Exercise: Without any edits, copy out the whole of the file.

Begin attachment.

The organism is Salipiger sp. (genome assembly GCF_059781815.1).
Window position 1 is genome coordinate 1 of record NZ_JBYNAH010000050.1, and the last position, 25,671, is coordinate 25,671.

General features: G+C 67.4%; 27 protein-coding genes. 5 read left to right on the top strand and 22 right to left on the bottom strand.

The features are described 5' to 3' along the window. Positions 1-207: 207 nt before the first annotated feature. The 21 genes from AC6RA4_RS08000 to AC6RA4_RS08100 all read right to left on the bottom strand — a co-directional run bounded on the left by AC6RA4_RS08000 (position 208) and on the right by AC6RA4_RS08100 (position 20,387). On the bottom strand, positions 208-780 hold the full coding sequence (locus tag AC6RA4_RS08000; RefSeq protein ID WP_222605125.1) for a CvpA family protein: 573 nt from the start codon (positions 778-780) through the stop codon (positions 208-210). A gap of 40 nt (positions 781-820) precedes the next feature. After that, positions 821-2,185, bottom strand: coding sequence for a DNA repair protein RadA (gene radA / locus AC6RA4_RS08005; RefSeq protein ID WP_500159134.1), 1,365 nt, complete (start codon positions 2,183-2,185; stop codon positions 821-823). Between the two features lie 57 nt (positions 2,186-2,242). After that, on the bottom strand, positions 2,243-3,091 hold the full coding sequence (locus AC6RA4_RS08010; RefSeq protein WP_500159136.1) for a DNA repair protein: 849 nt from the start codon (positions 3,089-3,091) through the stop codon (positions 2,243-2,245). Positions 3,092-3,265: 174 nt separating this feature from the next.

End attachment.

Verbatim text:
The organism is Salipiger sp. (genome assembly GCF_059781815.1).
Window position 1 is genome coordinate 1 of record NZ_JBYNAH010000050.1, and the last position, 25,671, is coordinate 25,671.

General features: G+C 67.4%; 27 protein-coding genes. 5 read left to right on the top strand and 22 right to left on the bottom strand.

The features are described 5' to 3' along the window. Positions 1-207: 207 nt before the first annotated feature. The 21 genes from AC6RA4_RS08000 to AC6RA4_RS08100 all read right to left on the bottom strand — a co-directional run bounded on the left by AC6RA4_RS08000 (position 208) and on the right by AC6RA4_RS08100 (position 20,387). On the bottom strand, positions 208-780 hold the full coding sequence (locus tag AC6RA4_RS08000; RefSeq protein ID WP_222605125.1) for a CvpA family protein: 573 nt from the start codon (positions 778-780) through the stop codon (positions 208-210). A gap of 40 nt (positions 781-820) precedes the next feature. After that, positions 821-2,185, bottom strand: coding sequence for a DNA repair protein RadA (gene radA / locus AC6RA4_RS08005; RefSeq protein ID WP_500159134.1), 1,365 nt, complete (start codon positions 2,183-2,185; stop codon positions 821-823). Between the two features lie 57 nt (positions 2,186-2,242). After that, on the bottom strand, positions 2,243-3,091 hold the full coding sequence (locus AC6RA4_RS08010; RefSeq protein WP_500159136.1) for a DNA repair protein: 849 nt from the start codon (positions 3,089-3,091) through the stop codon (positions 2,243-2,245). Positions 3,092-3,265: 174 nt separating this feature from the next.